Is there a conversion factor for GRE (or SAT) to Percentage? That is, would it be fair to say that a 720 GRE is e.g. 92%?
    Last edited by a moderator: Aug 18, 2005
  8. Aug 18, 2005 #7
    Any other suggestions would be greatly appreciated.
  9. Aug 18, 2005 #8
    I believe the GRE is out of 800 points... I may be wrong though.
  10. Aug 18, 2005 #9
    well, in addition to the above advice and comments, i'd like to point out that your school *probably* has a free tutoring service.

    at uf, we tutored lower-level math classes, the calcs, diff eq, phys 1 and 2, chem 1, 2 and organic, a bunch of circuits courses, thermodynamics, and statics.

    that would help most engineering majors get through the first two-plus years of their degree!

    make sure to take advantage of any similar program your school offers, if it does. (and you even BEGIN to feel like you might need help with something.)
  11. Aug 19, 2005 #10


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    A 720 on the math section, I would guess, is somewhere around 93 percentile, if you make this inclusive to engineering majors, in general (not a specific engineering major that is), it's around the 50th percentile, average.
  12. Aug 19, 2005 #11
    Let me givel you some advise, in high school, I had an average of 88% (up here in Canada). I got accepted into the presegeous Mechanical Engineering program at the University of Waterloo in Ontario. If you don't already know, Waterloo is one the best Methematics and Computer science Schools in North America and it boasts one of the best Engineering programs as well (ranked best in Canada for 11 years in a row). This scared me, just like the feelings you are having. The funny thing is I, like you had a passion for particle physics and wanted to go into the field but I didn't feel like going to the States for an Education.

    Well, I entered first term expecting my average to drop 20% from my high school average, and to get 2 hours of sleep a night (universities will tell you stuff like this). To my surprise, it actually went up by 4%. I'm in my second year right now, I just finished. The point here is NOT to listen to common stereotypes about univeristy. It's the stupidest thing to do, I went to bed every night before 11:00pm, worked out every day, ate healthy, enjoyed life. DO NOT be scared, if you enjoy math/physics and the field you are in, you will do well. Life is all what you make of it. It is my goal to dismiss any misconseption to students entering University expecting to be failed out.

    Of course, this is not to say that everybody in my class did as well, people do fail out, all I am telling you is not to listen to the common facts, becuase in real life, everybody is different and nobody is common.


  13. Aug 20, 2005 #12


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    I think the best advice given was that give it at least a semester (if you're at all interested). During the first couple of weeks most people get more or less shell shocked, it's just not making the wrong conclusions in haste. People who got in have what it takes to finish it.
  14. Aug 20, 2005 #13
    From what I've seen and experienced, it's the volume of work that gets people, not the material itself. Any single engineering class could be completed by most people of average intelligence. Even if they have the prereqs, the courses are still challenging, but manageable. However, if you pile on 3 or 4 such courses, toss in a couple general ed courses, and work 20 to 30 hours per week, things get a lot more complicated. Suddenly, it's not a matter of learning and understanding the material. It's about time management, and having the commitment to put in that extra hour or 2, even after 6 hours of class/lab, and 4 hours of homework.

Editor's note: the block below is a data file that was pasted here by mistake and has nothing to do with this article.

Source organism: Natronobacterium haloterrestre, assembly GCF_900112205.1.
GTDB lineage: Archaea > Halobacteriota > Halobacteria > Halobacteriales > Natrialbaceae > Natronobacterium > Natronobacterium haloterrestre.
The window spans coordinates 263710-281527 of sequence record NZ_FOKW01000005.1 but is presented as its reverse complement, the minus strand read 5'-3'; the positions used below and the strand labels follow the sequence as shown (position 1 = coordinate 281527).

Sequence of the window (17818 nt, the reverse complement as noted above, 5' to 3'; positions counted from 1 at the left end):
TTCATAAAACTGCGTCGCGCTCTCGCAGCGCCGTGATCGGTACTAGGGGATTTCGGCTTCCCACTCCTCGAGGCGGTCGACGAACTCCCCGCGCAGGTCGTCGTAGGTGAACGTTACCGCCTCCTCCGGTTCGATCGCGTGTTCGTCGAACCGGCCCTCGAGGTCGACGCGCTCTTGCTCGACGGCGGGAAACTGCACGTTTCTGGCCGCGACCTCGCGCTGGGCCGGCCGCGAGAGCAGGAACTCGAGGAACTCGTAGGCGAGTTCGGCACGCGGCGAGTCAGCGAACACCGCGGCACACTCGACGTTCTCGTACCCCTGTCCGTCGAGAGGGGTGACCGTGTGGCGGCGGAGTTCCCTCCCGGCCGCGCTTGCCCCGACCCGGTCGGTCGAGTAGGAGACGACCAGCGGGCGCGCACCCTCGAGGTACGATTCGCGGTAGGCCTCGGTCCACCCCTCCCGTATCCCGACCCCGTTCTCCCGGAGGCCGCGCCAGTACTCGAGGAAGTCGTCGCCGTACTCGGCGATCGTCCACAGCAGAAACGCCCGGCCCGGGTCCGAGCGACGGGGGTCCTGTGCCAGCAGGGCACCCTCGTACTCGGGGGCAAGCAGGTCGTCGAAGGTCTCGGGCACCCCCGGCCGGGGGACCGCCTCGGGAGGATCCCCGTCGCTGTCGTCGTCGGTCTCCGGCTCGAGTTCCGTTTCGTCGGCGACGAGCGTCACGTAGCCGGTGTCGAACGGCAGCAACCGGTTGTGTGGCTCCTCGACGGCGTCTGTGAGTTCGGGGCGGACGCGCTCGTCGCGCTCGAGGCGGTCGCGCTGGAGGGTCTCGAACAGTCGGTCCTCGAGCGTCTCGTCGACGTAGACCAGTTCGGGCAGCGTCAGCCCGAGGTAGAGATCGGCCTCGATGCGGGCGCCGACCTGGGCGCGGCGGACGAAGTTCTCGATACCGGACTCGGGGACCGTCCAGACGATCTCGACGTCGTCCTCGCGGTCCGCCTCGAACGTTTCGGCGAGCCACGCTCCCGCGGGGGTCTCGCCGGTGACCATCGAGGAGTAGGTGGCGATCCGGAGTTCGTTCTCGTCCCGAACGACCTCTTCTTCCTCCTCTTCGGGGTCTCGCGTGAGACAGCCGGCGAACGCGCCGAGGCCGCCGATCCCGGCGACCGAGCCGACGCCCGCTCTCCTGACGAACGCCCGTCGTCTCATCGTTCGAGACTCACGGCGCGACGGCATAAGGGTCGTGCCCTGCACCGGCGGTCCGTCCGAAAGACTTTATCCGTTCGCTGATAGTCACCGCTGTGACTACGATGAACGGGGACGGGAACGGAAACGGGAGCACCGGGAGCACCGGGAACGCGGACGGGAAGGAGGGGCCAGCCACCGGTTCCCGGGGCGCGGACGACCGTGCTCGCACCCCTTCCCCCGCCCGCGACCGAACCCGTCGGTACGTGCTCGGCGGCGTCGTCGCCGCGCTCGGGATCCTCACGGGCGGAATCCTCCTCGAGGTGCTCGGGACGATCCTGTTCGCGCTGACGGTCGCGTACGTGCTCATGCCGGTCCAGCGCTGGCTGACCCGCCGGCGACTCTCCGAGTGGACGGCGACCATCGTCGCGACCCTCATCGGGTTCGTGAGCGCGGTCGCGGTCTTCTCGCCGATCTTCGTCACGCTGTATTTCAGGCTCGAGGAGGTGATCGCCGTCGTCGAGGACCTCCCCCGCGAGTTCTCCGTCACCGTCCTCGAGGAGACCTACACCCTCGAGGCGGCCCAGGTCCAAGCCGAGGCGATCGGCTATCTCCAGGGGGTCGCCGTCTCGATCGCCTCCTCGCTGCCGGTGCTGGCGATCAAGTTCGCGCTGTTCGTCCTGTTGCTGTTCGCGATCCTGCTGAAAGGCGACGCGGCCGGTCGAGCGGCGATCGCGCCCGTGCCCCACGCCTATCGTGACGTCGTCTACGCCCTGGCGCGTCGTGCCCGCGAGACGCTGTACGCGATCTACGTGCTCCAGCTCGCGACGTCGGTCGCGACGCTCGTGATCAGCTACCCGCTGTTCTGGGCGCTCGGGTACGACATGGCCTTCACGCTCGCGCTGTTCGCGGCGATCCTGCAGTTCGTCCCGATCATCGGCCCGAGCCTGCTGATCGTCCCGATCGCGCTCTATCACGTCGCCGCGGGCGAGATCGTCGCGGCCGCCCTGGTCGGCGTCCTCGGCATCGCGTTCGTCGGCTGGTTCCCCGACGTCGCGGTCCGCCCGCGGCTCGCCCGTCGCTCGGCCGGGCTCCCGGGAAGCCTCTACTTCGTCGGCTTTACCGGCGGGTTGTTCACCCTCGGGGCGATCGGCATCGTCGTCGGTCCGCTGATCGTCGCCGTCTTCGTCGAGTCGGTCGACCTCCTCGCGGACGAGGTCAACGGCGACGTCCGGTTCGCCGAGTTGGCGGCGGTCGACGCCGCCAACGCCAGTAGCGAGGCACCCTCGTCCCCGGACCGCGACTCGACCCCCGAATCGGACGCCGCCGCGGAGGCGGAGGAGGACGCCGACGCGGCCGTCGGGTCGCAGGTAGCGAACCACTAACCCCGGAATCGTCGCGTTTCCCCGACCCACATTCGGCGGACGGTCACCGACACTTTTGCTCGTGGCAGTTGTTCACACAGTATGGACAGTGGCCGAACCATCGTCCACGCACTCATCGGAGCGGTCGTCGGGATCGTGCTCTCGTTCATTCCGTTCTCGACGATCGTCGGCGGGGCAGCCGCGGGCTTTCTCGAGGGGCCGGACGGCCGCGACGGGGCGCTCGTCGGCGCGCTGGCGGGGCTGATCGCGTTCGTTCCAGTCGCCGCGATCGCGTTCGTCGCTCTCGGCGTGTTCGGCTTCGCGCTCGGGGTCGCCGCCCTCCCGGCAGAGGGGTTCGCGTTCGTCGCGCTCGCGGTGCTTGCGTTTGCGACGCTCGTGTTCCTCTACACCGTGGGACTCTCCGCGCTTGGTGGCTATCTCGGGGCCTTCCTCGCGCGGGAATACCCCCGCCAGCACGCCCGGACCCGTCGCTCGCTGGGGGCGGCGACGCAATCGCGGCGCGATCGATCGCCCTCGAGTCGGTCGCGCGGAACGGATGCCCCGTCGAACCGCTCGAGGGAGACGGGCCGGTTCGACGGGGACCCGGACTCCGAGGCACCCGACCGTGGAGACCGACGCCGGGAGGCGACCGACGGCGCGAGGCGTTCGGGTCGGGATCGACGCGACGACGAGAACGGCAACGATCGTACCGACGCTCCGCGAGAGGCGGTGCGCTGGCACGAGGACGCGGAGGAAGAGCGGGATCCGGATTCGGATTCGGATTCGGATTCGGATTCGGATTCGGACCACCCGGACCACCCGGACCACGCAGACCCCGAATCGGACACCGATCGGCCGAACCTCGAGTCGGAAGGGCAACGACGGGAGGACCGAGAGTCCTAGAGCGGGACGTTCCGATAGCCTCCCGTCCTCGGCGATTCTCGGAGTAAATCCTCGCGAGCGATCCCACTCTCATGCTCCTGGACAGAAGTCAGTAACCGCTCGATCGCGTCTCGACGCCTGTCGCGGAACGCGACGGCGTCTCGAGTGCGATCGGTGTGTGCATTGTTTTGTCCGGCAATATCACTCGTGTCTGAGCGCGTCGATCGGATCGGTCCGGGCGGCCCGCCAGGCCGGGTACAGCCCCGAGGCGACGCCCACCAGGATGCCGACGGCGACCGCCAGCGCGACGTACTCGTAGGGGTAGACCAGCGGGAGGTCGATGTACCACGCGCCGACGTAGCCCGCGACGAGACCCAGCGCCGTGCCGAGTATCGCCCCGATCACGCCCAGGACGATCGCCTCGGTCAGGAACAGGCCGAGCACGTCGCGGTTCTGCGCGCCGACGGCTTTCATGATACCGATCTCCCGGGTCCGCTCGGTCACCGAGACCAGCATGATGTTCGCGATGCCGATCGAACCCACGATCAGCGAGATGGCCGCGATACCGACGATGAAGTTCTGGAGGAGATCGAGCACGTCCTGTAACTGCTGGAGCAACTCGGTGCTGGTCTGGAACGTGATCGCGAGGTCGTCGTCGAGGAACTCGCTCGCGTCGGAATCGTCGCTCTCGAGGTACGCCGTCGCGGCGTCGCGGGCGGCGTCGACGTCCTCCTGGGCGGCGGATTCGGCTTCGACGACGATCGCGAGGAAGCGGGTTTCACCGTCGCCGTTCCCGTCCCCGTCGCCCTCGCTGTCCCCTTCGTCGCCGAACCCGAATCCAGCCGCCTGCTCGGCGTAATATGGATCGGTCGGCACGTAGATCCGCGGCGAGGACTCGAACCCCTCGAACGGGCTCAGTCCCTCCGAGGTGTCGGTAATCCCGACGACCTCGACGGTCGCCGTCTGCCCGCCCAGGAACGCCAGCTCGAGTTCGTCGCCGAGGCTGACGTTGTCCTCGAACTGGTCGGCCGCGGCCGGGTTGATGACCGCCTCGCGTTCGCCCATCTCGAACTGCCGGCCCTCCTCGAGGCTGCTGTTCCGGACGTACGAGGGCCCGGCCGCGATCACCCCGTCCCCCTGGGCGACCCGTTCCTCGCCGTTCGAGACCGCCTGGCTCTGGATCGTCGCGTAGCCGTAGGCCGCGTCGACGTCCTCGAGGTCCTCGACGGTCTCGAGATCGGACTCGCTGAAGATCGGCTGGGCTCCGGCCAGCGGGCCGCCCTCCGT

For me, the trick is to get ahead and stay ahead. I always buy my books ahead of time and try to get at least 3 or 4 chapters into each before the semester starts.
  15. Aug 20, 2005 #14
    An 800 on the Math portion of the GRE general test was only in the 92% percentile in 2004. Its a fairly meaningless test. The only thing it really accomplishes is to weed out a few odd cases, which are probably few and far between nowadays.
  16. Jul 8, 2011 #15
    This tread, especially what dekoi said about man achieving anything really reminds me of Jon Galt and Howard Roark from Ayn Ryands novels. I really think anyone can achieve anything with hard work, motivation, and determination. I am also pursuing engineering at UIUC this Fall and it is ranked 5th in the nation, so I am quite nervous. However, You and I can do well in engineering and even become great engineers.

    I hate this ******** idea of the "college experience" that people want to have in college. Ya, have fun and enjoy the parties and women but don't get caught up in it. As long as you have a passion for something and are pursuing it. You will find out partying and having sex 24/7 is quite dumb. You will also notice how fast time flies when you are pursuing a goal or passion.

    I hope you excel in this field with all the hard work, dedication, and creativity you have my friend.

  17. Jul 8, 2011 #16

    Vanadium 50

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    Since this thread is 6 years old, the OP has probably finished college by now.